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When "that'll block out!" doesn't block out

You’ve just finished your sweater, and there’s something that’s not quite right about it. What can you do, now that it’s done?

Some things don't turn out the way we expect

Once a sweater is done, you’re limited in what you can change. Or at least, you’re limited by your willingness to rip out and/or do sweater surgery. But there are some things you can do.

What are we looking at here? A supremely ill-fitting sweater I made with my first 'sweater quantity' of handspun yarn. It is totally unsuitable for garments.

Save a neckline with basic crochet

This is a sweater I knit shortly before I decided it was time to start designing. I knit it with the recommended ease, trusting the designer's recommendation to make sense for human bodies. It did not. The first day I wore it to work, I had a whole day of near-wardrobe malfunctions. To keep it in rotation, I was able to go in and apply a row of single chain crochet in the back neck. The other crimes this sweater commits I couldn't do anything about - namely that it's enormous everywhere, but also that I used a heavy, slick yarn (alpaca), and that I regretted not omitting the lace that shows the floats.

To save a stretchy neckline, put in a line of single crochet across the back. Pick up at a rate that gathers it just the tiniest bit, and then apply steam to get it to behave itself. Tip - this can be particularly helpful if your pattern for a bottom-up garment instructed you to work the collar without binding off and picking back up, or if your pattern for a top-down garment instructed you to cast on for the collar and then transitioned you to working the body. Bonus tip - if your top-down sweater has you cast on the collar and then begin working the body, skip the collar and cast on the number of stitches you’re supposed to have after any transition row. Knit the sweater, then come back and pick up and knit the collar. This will give you a more structured garment that keeps its shape and stays put. It will also allow you to hide crimes with your collar, if necessary, such as changing the pickup rate, adding shaping, or working a deeper collar.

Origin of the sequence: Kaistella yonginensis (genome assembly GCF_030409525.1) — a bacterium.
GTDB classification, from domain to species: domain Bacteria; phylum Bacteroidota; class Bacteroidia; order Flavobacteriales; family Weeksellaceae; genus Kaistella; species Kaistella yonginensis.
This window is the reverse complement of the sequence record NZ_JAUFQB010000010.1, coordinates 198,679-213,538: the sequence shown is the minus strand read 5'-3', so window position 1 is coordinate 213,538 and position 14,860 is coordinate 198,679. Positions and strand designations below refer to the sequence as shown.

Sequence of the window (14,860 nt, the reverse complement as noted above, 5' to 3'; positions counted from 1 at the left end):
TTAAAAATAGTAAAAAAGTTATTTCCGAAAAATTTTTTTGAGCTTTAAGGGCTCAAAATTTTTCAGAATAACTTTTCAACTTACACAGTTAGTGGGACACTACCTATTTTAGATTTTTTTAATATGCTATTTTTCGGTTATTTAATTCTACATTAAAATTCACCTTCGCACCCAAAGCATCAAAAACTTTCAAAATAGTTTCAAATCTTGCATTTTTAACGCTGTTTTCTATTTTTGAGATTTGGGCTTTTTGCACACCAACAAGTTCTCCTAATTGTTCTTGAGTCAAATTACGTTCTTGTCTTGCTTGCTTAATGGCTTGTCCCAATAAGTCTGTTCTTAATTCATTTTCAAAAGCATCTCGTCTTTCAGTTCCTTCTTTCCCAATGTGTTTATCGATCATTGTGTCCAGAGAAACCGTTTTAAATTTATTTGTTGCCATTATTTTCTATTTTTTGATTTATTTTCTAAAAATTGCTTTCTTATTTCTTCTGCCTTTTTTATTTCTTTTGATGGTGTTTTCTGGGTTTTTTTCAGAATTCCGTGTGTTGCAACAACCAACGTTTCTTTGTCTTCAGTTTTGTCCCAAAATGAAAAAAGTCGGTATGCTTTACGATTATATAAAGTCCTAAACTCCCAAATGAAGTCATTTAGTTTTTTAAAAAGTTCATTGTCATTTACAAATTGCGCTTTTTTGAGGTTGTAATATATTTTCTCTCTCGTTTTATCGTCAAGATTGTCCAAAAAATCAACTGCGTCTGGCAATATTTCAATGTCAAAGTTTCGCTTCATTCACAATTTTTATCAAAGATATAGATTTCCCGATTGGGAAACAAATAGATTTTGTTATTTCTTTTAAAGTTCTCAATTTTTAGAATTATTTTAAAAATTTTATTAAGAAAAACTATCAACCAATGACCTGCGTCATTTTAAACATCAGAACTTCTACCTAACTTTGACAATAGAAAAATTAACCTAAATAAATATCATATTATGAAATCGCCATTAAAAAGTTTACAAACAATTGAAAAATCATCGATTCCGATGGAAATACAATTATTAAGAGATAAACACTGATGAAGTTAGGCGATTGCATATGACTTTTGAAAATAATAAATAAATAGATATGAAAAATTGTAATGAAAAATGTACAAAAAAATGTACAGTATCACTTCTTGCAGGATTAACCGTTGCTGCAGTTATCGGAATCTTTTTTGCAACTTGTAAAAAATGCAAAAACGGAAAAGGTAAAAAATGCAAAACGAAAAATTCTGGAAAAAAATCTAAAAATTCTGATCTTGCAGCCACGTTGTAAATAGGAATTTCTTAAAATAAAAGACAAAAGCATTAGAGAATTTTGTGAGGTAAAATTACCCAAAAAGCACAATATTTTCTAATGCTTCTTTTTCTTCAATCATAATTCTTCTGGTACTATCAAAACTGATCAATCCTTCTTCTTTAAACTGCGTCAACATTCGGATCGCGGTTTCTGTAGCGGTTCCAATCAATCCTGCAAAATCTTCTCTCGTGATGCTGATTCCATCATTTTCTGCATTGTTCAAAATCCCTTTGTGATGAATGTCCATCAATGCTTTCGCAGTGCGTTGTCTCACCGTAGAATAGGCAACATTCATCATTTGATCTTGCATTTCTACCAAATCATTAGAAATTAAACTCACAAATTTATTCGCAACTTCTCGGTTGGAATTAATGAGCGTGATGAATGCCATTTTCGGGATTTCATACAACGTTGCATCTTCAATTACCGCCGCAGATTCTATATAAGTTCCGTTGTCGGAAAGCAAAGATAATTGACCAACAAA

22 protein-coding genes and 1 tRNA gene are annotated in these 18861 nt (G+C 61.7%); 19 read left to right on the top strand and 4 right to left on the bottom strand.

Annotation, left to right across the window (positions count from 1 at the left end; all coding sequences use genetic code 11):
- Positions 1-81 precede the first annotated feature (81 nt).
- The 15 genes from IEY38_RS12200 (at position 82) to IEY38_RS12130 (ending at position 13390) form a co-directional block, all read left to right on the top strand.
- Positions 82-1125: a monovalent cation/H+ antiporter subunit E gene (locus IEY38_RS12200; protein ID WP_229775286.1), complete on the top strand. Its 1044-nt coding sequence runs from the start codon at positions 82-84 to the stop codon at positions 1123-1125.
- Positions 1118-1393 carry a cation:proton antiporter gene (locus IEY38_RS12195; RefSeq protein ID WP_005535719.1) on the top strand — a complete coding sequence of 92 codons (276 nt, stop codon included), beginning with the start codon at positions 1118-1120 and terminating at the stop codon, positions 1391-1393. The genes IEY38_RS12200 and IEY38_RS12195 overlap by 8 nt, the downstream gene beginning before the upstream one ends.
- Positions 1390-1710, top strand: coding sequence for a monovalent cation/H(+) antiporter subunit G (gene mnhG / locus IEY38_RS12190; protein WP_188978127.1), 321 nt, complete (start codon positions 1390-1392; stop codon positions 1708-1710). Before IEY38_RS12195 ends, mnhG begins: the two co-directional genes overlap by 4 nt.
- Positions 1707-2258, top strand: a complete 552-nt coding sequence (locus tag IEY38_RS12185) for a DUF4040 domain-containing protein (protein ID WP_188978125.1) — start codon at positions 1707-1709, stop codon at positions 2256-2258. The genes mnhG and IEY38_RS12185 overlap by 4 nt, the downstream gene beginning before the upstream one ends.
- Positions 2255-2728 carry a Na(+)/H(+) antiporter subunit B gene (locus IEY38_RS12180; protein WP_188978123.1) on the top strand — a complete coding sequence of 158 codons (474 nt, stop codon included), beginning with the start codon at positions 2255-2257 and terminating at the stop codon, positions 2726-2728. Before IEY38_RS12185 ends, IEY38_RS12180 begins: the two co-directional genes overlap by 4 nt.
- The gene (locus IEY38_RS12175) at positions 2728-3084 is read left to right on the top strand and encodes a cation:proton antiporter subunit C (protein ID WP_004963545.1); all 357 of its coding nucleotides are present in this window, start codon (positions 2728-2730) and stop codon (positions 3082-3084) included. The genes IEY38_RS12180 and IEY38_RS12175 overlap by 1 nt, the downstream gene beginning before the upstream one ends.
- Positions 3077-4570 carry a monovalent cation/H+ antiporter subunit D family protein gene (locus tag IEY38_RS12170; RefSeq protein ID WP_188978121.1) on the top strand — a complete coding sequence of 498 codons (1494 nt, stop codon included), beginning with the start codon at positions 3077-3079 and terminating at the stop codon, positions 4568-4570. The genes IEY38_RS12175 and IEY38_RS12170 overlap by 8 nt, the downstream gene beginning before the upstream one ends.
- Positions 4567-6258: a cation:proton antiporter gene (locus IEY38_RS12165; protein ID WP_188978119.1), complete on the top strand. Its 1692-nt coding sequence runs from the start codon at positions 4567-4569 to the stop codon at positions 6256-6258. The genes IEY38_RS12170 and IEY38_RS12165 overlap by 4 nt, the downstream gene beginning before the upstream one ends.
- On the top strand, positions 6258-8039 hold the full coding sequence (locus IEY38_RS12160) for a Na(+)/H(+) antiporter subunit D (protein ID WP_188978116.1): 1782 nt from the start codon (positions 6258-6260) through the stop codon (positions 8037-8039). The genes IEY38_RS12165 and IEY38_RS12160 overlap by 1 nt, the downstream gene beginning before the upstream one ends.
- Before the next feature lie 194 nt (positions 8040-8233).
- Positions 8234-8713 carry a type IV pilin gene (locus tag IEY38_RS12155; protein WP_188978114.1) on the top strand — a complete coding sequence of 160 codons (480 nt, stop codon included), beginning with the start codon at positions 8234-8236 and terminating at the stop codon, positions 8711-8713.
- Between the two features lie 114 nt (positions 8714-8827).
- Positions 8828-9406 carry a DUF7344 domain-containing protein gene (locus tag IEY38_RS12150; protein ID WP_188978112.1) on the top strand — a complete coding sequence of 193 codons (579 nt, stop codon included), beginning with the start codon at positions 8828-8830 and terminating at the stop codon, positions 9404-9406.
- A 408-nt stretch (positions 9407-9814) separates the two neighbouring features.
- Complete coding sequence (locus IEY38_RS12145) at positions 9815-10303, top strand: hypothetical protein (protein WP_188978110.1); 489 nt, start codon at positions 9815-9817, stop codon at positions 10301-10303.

Perform surgery

If your sweater has a flaw, you can in fact cut it. As we talked about a few weeks ago, I recently used this technique to open up a sweater that I'd forgotten the bust darts on. But this is also the technique you'll need if you want to lop off and replace the beginning of your project.

If you've knit top down and you don't love the bottom, no big deal, rip it out. But if you knit bottom up and don't love the bottom? That's tougher. If you change the direction of your knitting, your stitches will all be off by 1/2 of a stitch, and it will show. So if you want to replace part of your sweater, it needs to be knit in the same direction (top-down or bottom-up) as the rest of the garment. To do that, you'll need to knit the new piece, set it aside, cut the old piece, and graft it back together. Many of you read about neckline fit and identified inadequate neckline depth as the culprit for your fit issue, and I sometimes get questions asking me if there's a fix. The fix is to cut the sweater below the neck, reknit the top with a better neckline, and graft the whole thing back together. You can also use this technique to:

  1. Open up the front and add bust or belly darts

  2. Open up the lower back and add butt darts

  3. Open up the upper back and make a high-rounded-back adjustment

  4. Remove a sleeve, add length and graft back on

Tip – cut just ONE stitch, and unravel the rest. You’re going to remove a single row when you do surgery, and your graft will exactly replace it.

I don't have a picture of a sweater that's too large in the back and neck, so hey, here's one that fits me perfectly.

Steek it

This is a technique of last resort. Cutting out a vertical slice can make an unwearable sweater, well, wearable – but it might not make it amazing. I’d reserve this for when you only need to remove width from the body. If the bicep is great, the underarm and neck depth are great, but it’s just too wide in the neck and body? Cut it. You’ll probably get the most mileage from this by steeking the back to remove extra width (especially if you went up a size because you’re busty). Remove the neckline before you get started. I think I would start by picking up stitches on either side and doing a fun three-needle bind off to turn the steek into a design element. Add the neckline back, and voila!

What kinds of post-finishing mods have you made?

I know y'all are a creative bunch - what have you done to clean up the fit on a sweater after you've finished it? Leave a comment and let me know!


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